A couple of weeks ago I shared some thoughts I had after reading Christine Pohl’s first chapter to her book Living Into Community: Cultivating Practices that Sustain Us. Particularly, I asked whether the wider Reformedish community is sustainable.
After now finishing her first three chapters on gratitude, I have found some rich teaching that has led me to further reflection. I like a book that makes me think further on my own.
One thing that I have noticed is how different Pohl’s writing on gratitude is to another very popular book on the topic. It has perplexed me how even prominent voices in the Reformed community have helped to promote Ann Voskamp’s One Thousand Gifts, despite the concerning theological problems in her teaching on gratitude. It led me to conclude that maybe gratitude is a topic that hasn’t been written about enough.
Besides the writing style, one stark difference that I find between Pohl’s approach to teaching about gratitude and VosKamp’s is that Pohl is discussing gratitude as a practice within a community in response to our gratitude for God, whereas VosKamp’s approach is more an individualistic means to experience her own personal fullness of salvation. In just three chapters, I was both encouraged and challenged by Pohl. She first addresses how gratitude is a function of being made in the image of God, along with noting humility in our capacity to be thankful in hard times when we don’t have all the answers, and the ungrateful postures of dissatisfaction and entitlement. Her second chapter on gratitude covers complications that come along with gratitude in relationships, such as manipulation in giving, dependence on another in receiving a gift, the connections between gratitude and justice, and practicing gratitude in a community of broken people. She then gets into the practical applications of what weakens and strengthens gratitude.
Pohl said something that stuck with me when discussing how our busyness and ambitions hinder our capacity to pause and take notice of God’s gifts. She mentioned “important but overlooked connections between Sabbath and gratitude” (30). Pohl wrote this in her closing of Chapter Two, but I found myself wanting to read a whole chapter, or even book, on those connections. Within the context that she was addressing, Pohl explains, “Schedules have no space to accommodate things going wrong, and we are unable to receive any gift that might come in the form of an interruption” (30). This is a good observation. Sunday does come as an interruption to us. As we are busy serving in our vocations, we tend to fall into our default of building our own kingdoms. But our Sabbath worship is an interruption of the age to come that is breaking into this age that is wasting away. And we are reminded that we are receivers.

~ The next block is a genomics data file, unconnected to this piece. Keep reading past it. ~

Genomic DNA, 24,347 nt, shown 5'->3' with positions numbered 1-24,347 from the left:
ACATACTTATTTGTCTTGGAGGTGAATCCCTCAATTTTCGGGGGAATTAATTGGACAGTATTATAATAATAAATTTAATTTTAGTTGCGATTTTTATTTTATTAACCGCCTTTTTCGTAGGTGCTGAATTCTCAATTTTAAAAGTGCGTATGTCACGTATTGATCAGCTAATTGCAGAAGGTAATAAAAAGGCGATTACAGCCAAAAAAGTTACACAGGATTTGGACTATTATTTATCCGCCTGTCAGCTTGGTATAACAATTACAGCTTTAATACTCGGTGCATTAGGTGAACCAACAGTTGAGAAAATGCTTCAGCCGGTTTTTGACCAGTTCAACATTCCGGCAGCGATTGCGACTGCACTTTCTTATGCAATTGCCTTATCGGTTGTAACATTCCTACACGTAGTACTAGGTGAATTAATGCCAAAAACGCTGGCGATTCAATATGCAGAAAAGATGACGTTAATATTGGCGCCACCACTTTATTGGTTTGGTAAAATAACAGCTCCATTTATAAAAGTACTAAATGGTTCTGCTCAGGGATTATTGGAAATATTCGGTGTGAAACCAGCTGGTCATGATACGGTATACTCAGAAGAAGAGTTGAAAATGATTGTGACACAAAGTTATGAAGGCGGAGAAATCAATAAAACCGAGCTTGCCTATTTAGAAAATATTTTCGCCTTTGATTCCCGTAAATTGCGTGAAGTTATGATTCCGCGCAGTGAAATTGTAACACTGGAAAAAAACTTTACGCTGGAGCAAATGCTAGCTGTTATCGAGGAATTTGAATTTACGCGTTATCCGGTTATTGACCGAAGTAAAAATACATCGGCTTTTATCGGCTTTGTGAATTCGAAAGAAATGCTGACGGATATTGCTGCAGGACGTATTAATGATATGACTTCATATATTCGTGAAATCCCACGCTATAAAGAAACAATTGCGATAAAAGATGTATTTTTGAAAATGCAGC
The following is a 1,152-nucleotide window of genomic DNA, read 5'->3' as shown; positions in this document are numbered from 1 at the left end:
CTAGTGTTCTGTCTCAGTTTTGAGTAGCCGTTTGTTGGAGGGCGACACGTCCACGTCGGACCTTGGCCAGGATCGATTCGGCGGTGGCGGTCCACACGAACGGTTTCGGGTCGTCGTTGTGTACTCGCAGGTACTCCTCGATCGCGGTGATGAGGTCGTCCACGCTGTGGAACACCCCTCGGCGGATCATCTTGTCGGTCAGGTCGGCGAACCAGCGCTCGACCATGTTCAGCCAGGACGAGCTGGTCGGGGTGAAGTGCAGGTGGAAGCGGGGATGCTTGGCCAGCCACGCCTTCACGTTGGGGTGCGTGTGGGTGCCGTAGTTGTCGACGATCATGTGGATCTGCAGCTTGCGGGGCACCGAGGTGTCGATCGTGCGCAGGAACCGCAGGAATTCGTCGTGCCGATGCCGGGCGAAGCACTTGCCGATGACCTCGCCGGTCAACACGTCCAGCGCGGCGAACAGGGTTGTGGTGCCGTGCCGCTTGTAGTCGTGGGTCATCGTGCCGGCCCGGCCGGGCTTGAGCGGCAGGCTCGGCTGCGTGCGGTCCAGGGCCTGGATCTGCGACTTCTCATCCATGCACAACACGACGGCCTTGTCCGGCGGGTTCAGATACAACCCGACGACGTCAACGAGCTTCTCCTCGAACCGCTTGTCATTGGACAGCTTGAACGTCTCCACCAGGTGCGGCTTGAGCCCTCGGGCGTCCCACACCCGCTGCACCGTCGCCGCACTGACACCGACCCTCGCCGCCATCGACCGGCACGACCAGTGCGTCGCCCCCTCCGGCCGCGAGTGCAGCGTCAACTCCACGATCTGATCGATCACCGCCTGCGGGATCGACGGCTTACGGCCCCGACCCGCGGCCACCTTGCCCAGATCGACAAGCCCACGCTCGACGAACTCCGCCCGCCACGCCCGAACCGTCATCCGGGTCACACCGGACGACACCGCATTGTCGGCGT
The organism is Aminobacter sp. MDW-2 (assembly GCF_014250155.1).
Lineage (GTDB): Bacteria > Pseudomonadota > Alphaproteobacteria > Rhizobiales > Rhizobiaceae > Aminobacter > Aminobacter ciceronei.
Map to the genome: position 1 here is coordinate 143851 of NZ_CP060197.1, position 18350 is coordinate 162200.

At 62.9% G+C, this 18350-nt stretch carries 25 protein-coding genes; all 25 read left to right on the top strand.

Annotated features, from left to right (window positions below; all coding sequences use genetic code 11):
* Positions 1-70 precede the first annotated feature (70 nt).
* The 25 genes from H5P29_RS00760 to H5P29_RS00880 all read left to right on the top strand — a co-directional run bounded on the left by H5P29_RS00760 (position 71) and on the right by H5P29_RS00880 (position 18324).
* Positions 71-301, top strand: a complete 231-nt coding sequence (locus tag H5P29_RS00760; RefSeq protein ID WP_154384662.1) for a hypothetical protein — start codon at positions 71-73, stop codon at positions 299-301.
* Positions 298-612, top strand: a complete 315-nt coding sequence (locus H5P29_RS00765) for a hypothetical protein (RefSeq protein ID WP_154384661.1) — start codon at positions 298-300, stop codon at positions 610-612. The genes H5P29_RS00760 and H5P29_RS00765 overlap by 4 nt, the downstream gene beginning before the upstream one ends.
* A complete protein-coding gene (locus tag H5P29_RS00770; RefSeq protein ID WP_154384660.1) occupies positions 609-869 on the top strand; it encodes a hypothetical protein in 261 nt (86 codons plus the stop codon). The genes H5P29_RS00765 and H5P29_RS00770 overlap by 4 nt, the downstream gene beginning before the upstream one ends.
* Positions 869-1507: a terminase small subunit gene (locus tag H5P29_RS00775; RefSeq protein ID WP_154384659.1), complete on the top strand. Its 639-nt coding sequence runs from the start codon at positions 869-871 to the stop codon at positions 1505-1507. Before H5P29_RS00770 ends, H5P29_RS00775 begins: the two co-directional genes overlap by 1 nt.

I connected this to what Pohl later wrote about the strings that are attached to gifts. She says, “Centuries ago, Seneca wisely warned that ‘one should never accept a gift if one would be ashamed to acknowledge the debt publicly (Ben 2.23.1); a gift should be accepted only if the recipient is willing to ‘invite the whole city to witness it’’” (40). Isn’t this in a sense what we are summoned to do on Sunday? We are called out from our workweek to accept God’s gifts to us of the preached Word and the sacraments, as a covenant community. The whole city witnesses our leaving behind the common activities of life for sacred worship. Sabbath reminds us that we are to rest in Christ. It “is both a response of gratitude and a context for gratitude” (57). God forbid we would not respond by assembling together and receiving his gifts to us.
I remember listening to Tim Keller once talking about a woman who had been visiting his church for a short time. She approached him after a service, explaining that she had gone to church her whole life and never heard the message of grace that he was preaching before. She wanted to know why. Keller said that he turned the question back to her, asking why she thought this gospel message had not been preached. The woman’s response was both simple and profound. She said that if this message of salvation by grace alone was true, then there was nothing that God could not ask her for that she would not have to obey.
We would like God to owe us for our own goodness and accomplishments. This woman understood that receiving the gift of salvation established a new relationship. As Pohl put it, “To be grateful is to put ourselves in the position of a recipient—gratitude reminds us that we are dependent on others” (32). And this woman perceived what it means to be delivered from the reign of sin and to be placed under the reign of grace. She was a new creation, and she owed her life to God. That is our joy as we see that he has given us himself.
I would recommend Pohl’s three chapters on gratitude to all those who recommend or ask about Ann Voskamp’s One Thousand Gifts with the hope that the reader would be confronted with a more accurate and enriching teaching—one that doesn’t see gratitude as a means to experience fulfilled communion with God in this age, but that “celebrates life and community” because we look forward to that “experience of total communion” that is to come (55,56). Gratitude is a way of life for those who recognize the “true Gift.”
*Originally published April 7th, 2016.